Creating visually attractive charts with AmCharts
For the municipality of The Hague I recently worked on a challenging project. In this project I had to import csv-files, parse them to json and show the output in html. The values should be displayed in text, tables and charts. Both tables and text are not that hard to make in code, but creating good interactive charts is a wholly different thing. This is why I searched for a good plugin.
Which plugin shall we pick?
I was looking for a plugin that was customizable both visually and in functionality. For the project we needed to have multiple types of graphs (for instance bar and line) with guidelines and it was very important that the chart was responsive and easy to use. I found AmCharts to be a good base to expand on, in the way we wanted.
From design to plug-in
We wanted to show several types of charts on one page, such as a bar-chart, stacked-bar-chart, line-chart and donut-chart. To do this, the plugin works with separate ‘code-blocks’ (see the figure). The valueaxis, categoryaxis, balloons and the graph itself are created separately and then added to the main-chart. This makes it possible to put the separate parts of the plugin into different functions which can be called when needed. In this way it’s also possible to pass arguments to the functions that create those chart-parts. Because of this I could style each chart as I wanted without rewriting a lot of code.
The design we made was fresh, simple, clean and understandable. Especially when using a plugin, it can be difficult to translate these properties to code properly. Luckily AmCharts has many options to style (for example) thickness of the lines, margins, custom fonts and colors. This way I could translate the design into code almost literally.
We wanted to customize the color of the bars in the charts depending on their values, to make the charts visually more understandable. For this we used a chart with two bars combined; the first bar serves as the ‘comparison’, the second one changes color depending on the first one. For instance if the second value is higher than the first it should turn red, if it’s the same or lower it should turn green.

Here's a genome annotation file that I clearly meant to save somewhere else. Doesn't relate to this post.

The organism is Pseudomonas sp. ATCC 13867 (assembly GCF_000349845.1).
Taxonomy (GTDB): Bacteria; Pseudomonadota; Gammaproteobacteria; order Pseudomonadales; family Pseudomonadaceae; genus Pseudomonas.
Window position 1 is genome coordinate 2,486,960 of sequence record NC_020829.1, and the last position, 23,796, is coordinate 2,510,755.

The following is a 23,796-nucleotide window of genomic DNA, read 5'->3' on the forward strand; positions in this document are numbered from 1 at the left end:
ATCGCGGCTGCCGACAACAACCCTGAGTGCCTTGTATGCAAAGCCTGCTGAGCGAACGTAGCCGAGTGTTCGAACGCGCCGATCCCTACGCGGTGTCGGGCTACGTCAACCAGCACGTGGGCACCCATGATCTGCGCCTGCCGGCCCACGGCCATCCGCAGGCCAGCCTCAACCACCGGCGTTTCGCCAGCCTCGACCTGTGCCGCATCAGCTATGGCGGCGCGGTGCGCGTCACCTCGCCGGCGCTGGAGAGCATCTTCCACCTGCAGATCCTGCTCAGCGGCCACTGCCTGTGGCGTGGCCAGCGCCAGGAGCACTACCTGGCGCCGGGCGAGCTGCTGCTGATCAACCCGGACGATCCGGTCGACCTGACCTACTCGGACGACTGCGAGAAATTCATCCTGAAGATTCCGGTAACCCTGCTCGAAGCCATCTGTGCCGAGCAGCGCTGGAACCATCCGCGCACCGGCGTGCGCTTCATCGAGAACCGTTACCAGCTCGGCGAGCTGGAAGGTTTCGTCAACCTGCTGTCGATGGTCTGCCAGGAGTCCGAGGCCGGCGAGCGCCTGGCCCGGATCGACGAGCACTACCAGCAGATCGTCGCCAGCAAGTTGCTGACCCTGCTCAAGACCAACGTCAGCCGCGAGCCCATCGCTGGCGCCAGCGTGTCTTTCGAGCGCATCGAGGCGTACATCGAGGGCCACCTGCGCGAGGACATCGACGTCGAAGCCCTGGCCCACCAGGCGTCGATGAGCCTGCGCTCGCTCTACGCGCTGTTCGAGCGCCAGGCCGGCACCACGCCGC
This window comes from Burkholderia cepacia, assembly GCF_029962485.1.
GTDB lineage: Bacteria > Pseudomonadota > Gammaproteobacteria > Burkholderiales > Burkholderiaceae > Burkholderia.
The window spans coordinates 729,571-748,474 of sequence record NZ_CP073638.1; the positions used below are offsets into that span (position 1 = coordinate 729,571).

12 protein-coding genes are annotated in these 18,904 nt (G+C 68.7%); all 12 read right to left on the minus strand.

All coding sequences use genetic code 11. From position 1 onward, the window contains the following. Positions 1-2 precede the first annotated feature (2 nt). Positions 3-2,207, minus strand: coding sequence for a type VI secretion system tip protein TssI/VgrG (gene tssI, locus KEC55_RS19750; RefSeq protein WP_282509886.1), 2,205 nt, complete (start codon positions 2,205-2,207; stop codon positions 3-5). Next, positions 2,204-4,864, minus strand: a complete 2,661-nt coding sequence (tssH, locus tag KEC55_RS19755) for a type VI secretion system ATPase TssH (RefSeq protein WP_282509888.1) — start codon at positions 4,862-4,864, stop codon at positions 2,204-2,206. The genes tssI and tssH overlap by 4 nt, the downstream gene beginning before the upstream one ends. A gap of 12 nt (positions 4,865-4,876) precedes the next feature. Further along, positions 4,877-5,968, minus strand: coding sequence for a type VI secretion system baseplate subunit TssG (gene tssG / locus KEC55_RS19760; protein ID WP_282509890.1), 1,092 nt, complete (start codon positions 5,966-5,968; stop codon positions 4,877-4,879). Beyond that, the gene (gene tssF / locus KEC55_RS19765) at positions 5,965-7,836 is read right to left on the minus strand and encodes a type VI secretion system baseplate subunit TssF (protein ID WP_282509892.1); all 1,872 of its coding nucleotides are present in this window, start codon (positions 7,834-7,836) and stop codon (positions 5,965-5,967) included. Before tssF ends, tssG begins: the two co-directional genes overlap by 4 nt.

The plugin uses json to pass the data to the chart. Because of this, I could make a custom function that compares both values and adds the right hex-value to the color-field.
Labels and balloons
Besides using the fields in the data-json for customizing styles, it’s also possible to add custom functions. I used this to rewrite the ‘balloon’ that shows when a user hovers over a data-point in the graph. One of the things we wanted to do, was show data in the balloon that is not in the chart-data-json. I rewrote the labelFunction and the balloonFunction for this purpose. It’s not possible to pass arguments to these functions directly but I worked around this by putting the chart-function inside another function which does accept arguments. This function then uses those arguments to create the correct content and returns the chart-function with this content back to the chart.
AmLegend vs HTML/CSS
The plugin has many options for creating a legend, such as showing a value at the legend when hovering over the chart. It can also calculate and display the sum of the values. Although it’s nice to have so many options for displaying the values I missed those options for customizing the label itself. There are options to choose the kind of marker you want (round, square) but it’s not possible to add your own marker or style the existing ones. I also ran into problems because, in some of our charts the colors are depended on another value so the colors of the graph can change. The legend function doesn’t provide enough options to show multiple colors for one key. In the end I chose to not use the legend functionality and I added the legend myself using html and css.
Adding comments to data-points
Sometimes some values exist in the data that are out-of-spec, which is why we wanted the possibility to add comments to explain these data-points. AmCharts doesn’t provide this kind of functionality and because the comments should also appear on other parts of the page I chose to create a custom function for this. The tricky thing was to determine where the comment balloon should be added. AmCharts uses SVG to render the charts, so I used the ‘:contains’ selector to target the category-axis label for the specific data-point and added the comment-icon and balloon to those coordinates. The same could be done for other elements on the page, such as tables, which use the same label-format.
I was quite happy with the many options AmCharts provides to customize both functionality and looks. Because the chart-configuration could be split in separate code-blocks it was possible to use my own functions together with the plugin’s functionality. This way I could create the experience we designed instead of the experience of a standard plugin.